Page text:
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On the Web, Children Face Intensive Tracking 107

Posted by timothy
from the sniffing-out-the-jailbait dept.
theodp writes "In the latest installment of their online privacy investigation, the Wall Street Journal reports that children face intensive tracking on the web, finding that popular children's websites install more tracking technologies on personal computers than do the top websites aimed at adults. In an analysis of 50 sites popular with US teens and children, the WSJ found that Google — whose execs recently lectured parents on online child safety — placed the most tracking files overall."
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On the Web, Children Face Intensive Tracking

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  • Advertising? (Score:5, Insightful)

    by betterunixthanunix (980855) on Sunday September 19, 2010 @06:08PM (#33630326)
    Considering what sort of advertisements you see on "children's" TV stations, is this any surprise? Children are targets for marketing firms, since they can whine and nag their parents in ways that the firms cannot.
    • Re:Advertising? (Score:4, Interesting)

      by garcia (6573) on Sunday September 19, 2010 @06:24PM (#33630442) Homepage

      It's not a surprise no but this is Slashdot where we understand these sorts of topics. The Wall Street Journal is not geared towards only those that have a clue about these things.

      Now install Ghostery (to begin with) and make sure you are clearing all cookies and cache after every session. Yeah it's annoying but what does my kid need a login for any website for?

      • And thanks to this, shitty artists like lady gaga, britney and justin bieber makes millions.

        • dah, wrong reply button.

          My comment was about parent's.

        • by Fuzzums (250400)

          Artists like who???

          Ok. I've heard of them. I didn't know Bieber was an artist, but I've heard the name somewhere.

          That raises the question. What kind of music DO people here like?

          • What kind of music DO people here like?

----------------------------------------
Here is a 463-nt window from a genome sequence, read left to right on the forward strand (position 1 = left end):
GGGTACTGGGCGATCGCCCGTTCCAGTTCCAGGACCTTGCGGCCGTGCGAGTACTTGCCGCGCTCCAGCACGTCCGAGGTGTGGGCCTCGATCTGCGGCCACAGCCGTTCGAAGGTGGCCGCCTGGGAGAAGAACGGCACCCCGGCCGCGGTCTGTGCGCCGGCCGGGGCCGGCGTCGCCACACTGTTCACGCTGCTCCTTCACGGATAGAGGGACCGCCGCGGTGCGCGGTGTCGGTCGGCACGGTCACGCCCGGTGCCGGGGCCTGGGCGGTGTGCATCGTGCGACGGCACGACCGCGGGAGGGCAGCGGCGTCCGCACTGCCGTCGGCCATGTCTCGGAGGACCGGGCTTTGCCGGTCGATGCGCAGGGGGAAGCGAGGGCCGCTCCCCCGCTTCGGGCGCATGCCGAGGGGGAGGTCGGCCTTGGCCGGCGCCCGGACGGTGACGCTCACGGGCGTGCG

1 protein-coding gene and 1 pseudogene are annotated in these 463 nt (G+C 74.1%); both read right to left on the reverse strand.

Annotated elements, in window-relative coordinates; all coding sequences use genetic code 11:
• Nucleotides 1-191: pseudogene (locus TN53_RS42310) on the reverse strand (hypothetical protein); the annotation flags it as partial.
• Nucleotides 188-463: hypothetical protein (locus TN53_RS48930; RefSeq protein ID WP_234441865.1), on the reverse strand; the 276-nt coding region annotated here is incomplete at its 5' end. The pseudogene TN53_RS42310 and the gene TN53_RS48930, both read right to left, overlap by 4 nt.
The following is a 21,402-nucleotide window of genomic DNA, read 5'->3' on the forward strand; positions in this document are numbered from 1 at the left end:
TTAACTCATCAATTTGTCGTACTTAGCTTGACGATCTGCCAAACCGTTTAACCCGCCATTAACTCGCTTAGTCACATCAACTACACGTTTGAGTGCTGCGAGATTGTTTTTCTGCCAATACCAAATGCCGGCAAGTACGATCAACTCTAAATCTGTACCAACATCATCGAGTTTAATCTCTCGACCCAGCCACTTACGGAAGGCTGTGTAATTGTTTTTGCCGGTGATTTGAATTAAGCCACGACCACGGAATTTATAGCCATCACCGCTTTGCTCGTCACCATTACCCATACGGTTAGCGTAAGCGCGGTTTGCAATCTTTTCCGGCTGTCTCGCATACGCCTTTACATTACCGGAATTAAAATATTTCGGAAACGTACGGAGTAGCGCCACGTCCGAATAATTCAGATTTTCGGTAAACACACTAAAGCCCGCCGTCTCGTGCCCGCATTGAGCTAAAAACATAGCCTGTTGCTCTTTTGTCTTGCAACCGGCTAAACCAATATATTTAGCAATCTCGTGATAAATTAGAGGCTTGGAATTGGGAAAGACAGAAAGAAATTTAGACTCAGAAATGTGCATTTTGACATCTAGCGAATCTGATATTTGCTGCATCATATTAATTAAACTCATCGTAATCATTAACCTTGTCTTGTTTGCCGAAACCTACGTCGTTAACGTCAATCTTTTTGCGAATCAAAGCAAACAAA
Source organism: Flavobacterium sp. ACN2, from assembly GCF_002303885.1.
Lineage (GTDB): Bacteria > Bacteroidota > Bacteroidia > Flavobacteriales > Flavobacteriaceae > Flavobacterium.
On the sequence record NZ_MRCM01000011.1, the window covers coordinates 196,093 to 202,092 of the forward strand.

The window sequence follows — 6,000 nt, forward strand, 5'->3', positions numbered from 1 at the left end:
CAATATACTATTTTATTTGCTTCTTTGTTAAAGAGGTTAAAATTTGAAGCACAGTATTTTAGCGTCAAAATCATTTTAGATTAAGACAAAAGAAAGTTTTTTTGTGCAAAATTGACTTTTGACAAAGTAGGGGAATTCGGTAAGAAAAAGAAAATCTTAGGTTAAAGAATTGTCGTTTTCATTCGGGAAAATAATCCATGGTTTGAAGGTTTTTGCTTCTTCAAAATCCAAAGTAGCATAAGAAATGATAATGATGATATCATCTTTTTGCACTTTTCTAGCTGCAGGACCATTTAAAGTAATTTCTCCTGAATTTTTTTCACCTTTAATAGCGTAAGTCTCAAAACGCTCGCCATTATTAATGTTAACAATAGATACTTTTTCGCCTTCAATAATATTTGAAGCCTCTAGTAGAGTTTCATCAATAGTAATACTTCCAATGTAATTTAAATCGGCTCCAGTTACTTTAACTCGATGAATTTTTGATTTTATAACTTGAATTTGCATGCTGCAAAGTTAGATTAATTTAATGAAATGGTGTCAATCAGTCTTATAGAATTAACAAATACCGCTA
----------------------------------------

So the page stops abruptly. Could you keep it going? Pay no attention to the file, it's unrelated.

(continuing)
The core of my collection is straight-up classic rock, but I've got plenty of other stuff, albeit in varying quantities.
            Most everything short of super-hardcore punk and metal. (Led Zeppelin, my overall favorite, is towards the heavier end of what I listen to; for some people, it's on the lighter end. :P) Do have a fair amount of punk and metal that's good but not uber-extreme.

          • by ndege (12658) on Sunday September 19, 2010 @10:42PM (#33631888)

            ;) Lady Java [youtube.com]

          • That raises the question. What kind of music DO people here like?

            Heavy fucking metal

            \m/

          • Classical music. Favorites include Vivaldi, Mendelssohn, Bach. I do like some of Hanz Zimmer's stuff too.
          • Classic rock + classical + video game music + trance + heavy metal + weird al parodies.
          • by Pax681 (1002592)
            from some tasty sufy stuff like link wray, to velvet underground, to some classic non soft rock to punk,alternative 80's, goth, EBM,Electro,Noize,futurepop,aggrotek but bsically anything i think is good, non chart, mass consumer crapioca
          • by hairyfeet (841228)

            I don't know about him, but as for me /pulls up list of most played/ Rammstein, Zombie (both White and Rob), clutch, Korn, W.A.S.P (especially Crimson Idol, WAY underrated IMHO), and if I'm feeling nostalgic some hair metal like Warrant, Crue, Ratt, etc.

            As for TFA, that is why it is important to know what and where your kids go on the web and to lock down and keep your PC clean. I suggest to my customers they use either Winutilities Free [ylcomputing.com] or my favorite Tuneup Utilities [tune-up.com] which automates the chore of cleaning

          • by daem0n1x (748565)

            Almost everything, from classical to heavy metal, including lots of jazz, blues, soul, funk, rock, etc. Also African, Brazilian, Cuban, Spanish and Portuguese, both traditional and modern. I'm not a lot into electronic music, with the exception of hip-hop. I also listen to commercial stuff, too.

            I'm not concerned if my kids listen to Lady Gaga or not. But if, when they reach adulthood, they only know that, it's tragic. Critical thinking and an open mind are essential in a proper education. And it's these

        • Bieber's squarely in that category, but the audiences of the other two are somewhat older, although hardly middle-aged. [AFAIK]

        • And thanks to this, shitty artists like Lady Gaga, Britney [Spears] and Justin Bieber make millions.

          You insensitive clod, one of these things is not like the other, one of these things just doesn't belong; Lady Gaga in particular has had better moments (although not all the time). I shall refrain from a YouTube link bombardment.

      • Yeah it's annoying but what does my kid need a login for any website for?

        That goes for adults too - I say with my Slashdot account ....

      • Re: (Score:3, Interesting)

        by mabhatter654 (561290)

        WSJ IS read by people that have a clue.

        The problem is that the people that "have a clue" will be calling up their marketing departments to ask why THEIR company is not collecting this critical information to justify the large cost companies have to pay for web hosting.